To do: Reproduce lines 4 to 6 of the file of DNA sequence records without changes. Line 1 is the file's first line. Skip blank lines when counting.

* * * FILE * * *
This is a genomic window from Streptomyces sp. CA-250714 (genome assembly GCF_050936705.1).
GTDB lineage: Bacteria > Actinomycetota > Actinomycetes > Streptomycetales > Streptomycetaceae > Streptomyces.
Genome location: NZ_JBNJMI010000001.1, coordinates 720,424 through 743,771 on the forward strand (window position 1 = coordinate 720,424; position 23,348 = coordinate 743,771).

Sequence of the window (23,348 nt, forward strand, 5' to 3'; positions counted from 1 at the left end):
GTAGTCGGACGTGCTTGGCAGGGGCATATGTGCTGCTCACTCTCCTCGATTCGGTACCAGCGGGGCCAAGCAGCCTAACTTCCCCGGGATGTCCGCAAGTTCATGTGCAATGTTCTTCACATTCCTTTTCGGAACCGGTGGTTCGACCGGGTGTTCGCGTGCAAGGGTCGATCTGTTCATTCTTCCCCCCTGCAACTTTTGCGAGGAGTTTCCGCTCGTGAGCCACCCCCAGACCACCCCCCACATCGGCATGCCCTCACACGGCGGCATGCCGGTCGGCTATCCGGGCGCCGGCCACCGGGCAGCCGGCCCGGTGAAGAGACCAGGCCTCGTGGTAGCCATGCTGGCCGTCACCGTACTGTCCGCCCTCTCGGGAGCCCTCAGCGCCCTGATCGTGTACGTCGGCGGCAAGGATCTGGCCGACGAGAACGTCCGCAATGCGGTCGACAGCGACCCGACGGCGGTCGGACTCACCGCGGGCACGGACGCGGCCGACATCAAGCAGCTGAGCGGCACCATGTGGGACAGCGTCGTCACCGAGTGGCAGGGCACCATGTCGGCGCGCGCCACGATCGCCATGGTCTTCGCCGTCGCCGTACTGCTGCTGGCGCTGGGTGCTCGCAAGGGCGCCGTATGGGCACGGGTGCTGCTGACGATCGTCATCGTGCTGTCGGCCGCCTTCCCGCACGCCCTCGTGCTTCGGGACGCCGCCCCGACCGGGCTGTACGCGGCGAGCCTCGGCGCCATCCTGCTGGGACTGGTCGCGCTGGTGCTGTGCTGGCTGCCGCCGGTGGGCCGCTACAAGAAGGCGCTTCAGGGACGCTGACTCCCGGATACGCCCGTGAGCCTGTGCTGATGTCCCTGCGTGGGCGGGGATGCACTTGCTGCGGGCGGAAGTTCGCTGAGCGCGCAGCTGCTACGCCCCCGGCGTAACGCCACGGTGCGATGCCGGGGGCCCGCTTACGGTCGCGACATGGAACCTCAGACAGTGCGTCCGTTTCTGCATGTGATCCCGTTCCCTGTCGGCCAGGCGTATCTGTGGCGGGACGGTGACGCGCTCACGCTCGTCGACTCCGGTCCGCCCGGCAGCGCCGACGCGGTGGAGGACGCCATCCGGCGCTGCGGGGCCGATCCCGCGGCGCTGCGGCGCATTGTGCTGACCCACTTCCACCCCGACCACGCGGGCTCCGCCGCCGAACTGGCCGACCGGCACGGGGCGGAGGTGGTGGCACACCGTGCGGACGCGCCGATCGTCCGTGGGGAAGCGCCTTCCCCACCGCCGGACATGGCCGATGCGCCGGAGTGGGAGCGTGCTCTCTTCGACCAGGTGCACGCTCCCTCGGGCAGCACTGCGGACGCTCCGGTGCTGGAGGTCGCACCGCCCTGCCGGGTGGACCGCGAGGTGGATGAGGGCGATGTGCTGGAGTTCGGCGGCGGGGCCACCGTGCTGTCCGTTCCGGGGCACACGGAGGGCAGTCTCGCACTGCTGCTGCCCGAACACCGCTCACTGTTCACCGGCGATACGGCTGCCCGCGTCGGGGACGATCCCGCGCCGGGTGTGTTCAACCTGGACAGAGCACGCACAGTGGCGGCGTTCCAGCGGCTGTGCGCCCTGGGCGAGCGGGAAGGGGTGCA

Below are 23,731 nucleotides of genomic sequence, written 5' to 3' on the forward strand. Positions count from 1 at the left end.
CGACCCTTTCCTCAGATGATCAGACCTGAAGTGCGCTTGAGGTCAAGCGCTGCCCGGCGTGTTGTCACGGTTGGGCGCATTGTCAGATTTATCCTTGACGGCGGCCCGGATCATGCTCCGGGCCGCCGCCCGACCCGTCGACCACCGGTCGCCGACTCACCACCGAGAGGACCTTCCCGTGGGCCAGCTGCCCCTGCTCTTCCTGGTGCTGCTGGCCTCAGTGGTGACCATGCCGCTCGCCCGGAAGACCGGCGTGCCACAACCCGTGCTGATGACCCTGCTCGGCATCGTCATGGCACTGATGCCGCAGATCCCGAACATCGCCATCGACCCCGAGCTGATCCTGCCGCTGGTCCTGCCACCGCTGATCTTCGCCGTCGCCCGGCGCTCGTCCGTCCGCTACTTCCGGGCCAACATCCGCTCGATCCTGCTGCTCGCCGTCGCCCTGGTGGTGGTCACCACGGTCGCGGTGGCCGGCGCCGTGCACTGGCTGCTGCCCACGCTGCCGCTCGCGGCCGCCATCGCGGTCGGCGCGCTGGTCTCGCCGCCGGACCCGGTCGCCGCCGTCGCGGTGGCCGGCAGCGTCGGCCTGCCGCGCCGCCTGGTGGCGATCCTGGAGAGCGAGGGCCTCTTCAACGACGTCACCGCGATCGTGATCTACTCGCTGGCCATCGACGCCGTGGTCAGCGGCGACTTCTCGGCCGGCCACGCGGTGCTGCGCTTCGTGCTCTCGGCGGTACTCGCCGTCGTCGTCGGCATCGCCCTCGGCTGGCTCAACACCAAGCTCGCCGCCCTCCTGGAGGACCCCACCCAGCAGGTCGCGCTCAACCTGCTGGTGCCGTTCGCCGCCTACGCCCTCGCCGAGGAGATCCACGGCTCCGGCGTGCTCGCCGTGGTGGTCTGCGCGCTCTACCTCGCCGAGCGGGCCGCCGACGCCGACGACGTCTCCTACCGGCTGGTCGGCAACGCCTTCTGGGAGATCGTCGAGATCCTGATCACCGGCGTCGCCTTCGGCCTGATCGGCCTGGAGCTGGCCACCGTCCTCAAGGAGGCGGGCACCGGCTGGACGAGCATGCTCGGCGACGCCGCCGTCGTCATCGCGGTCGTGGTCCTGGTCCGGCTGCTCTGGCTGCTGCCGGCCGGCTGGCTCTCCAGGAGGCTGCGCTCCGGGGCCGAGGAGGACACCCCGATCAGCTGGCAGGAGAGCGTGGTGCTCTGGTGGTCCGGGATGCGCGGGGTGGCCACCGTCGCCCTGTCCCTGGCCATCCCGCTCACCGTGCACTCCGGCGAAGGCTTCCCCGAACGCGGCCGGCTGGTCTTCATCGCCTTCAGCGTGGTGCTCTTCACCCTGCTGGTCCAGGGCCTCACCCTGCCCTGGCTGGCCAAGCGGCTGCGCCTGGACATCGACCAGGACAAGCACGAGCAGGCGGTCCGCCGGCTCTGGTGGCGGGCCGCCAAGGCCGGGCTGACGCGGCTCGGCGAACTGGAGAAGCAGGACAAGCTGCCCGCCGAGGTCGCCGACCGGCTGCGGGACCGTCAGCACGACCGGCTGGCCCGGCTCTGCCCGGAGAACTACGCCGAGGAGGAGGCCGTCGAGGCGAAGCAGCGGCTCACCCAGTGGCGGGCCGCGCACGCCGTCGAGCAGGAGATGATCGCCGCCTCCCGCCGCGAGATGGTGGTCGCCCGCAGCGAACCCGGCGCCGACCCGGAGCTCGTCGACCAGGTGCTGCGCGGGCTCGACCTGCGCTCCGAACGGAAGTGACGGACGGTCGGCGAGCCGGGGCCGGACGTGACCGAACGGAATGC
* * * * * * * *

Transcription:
Sequence of the window (23,348 nt, forward strand, 5' to 3'; positions counted from 1 at the left end):
GTAGTCGGACGTGCTTGGCAGGGGCATATGTGCTGCTCACTCTCCTCGATTCGGTACCAGCGGGGCCAAGCAGCCTAACTTCCCCGGGATGTCCGCAAGTTCATGTGCAATGTTCTTCACATTCCTTTTCGGAACCGGTGGTTCGACCGGGTGTTCGCGTGCAAGGGTCGATCTGTTCATTCTTCCCCCCTGCAACTTTTGCGAGGAGTTTCCGCTCGTGAGCCACCCCCAGACCACCCCCCACATCGGCATGCCCTCACACGGCGGCATGCCGGTCGGCTATCCGGGCGCCGGCCACCGGGCAGCCGGCCCGGTGAAGAGACCAGGCCTCGTGGTAGCCATGCTGGCCGTCACCGTACTGTCCGCCCTCTCGGGAGCCCTCAGCGCCCTGATCGTGTACGTCGGCGGCAAGGATCTGGCCGACGAGAACGTCCGCAATGCGGTCGACAGCGACCCGACGGCGGTCGGACTCACCGCGGGCACGGACGCGGCCGACATCAAGCAGCTGAGCGGCACCATGTGGGACAGCGTCGTCACCGAGTGGCAGGGCACCATGTCGGCGCGCGCCACGATCGCCATGGTCTTCGCCGTCGCCGTACTGCTGCTGGCGCTGGGTGCTCGCAAGGGCGCCGTATGGGCACGGGTGCTGCTGACGATCGTCATCGTGCTGTCGGCCGCCTTCCCGCACGCCCTCGTGCTTCGGGACGCCGCCCCGACCGGGCTGTACGCGGCGAGCCTCGGCGCCATCCTGCTGGGACTGGTCGCGCTGGTGCTGTGCTGGCTGCCGCCGGTGGGCCGCTACAAGAAGGCGCTTCAGGGACGCTGACTCCCGGATACGCCCGTGAGCCTGTGCTGATGTCCCTGCGTGGGCGGGGATGCACTTGCTGCGGGCGGAAGTTCGCTGAGCGCGCAGCTGCTACGCCCCCGGCGTAACGCCACGGTGCGATGCCGGGGGCCCGCTTACGGTCGCGACATGGAACCTCAGACAGTGCGTCCGTTTCTGCATGTGATCCCGTTCCCTGTCGGCCAGGCGTATCTGTGGCGGGACGGTGACGCGCTCACGCTCGTCGACTCCGGTCCGCCCGGCAGCGCCGACGCGGTGGAGGACGCCATCCGGCGCTGCGGGGCCGATCCCGCGGCGCTGCGGCGCATTGTGCTGACCCACTTCCACCCCGACCACGCGGGCTCCGCCGCCGAACTGGCCGACCGGCACGGGGCGGAGGTGGTGGCACACCGTGCGGACGCGCCGATCGTCCGTGGGGAAGCGCCTTCCCCACCGCCGGACATGGCCGATGCGCCGGAGTGGGAGCGTGCTCTCTTCGACCAGGTGCACGCTCCCTCGGGCAGCACTGCGGACGCTCCGGTGCTGGAGGTCGCACCGCCCTGCCGGGTGGACCGCGAGGTGGATGAGGGCGATGTGCTGGAGTTCGGCGGCGGGGCCACCGTGCTGTCCGTTCCGGGGCACACGGAGGGCAGTCTCGCACTGCTGCTGCCCGAACACCGCTCACTGTTCACCGGCGATACGGCTGCCCGCGTCGGGGACGATCCCGCGCCGGGTGTGTTCAACCTGGACAGAGCACGCACAGTGGCGGCGTTCCAGCGGCTGTGCGCCCTGGGCGAGCGGGAAGGGGTGCA

Below are 23,731 nucleotides of genomic sequence, written 5' to 3' on the forward strand. Positions count from 1 at the left end.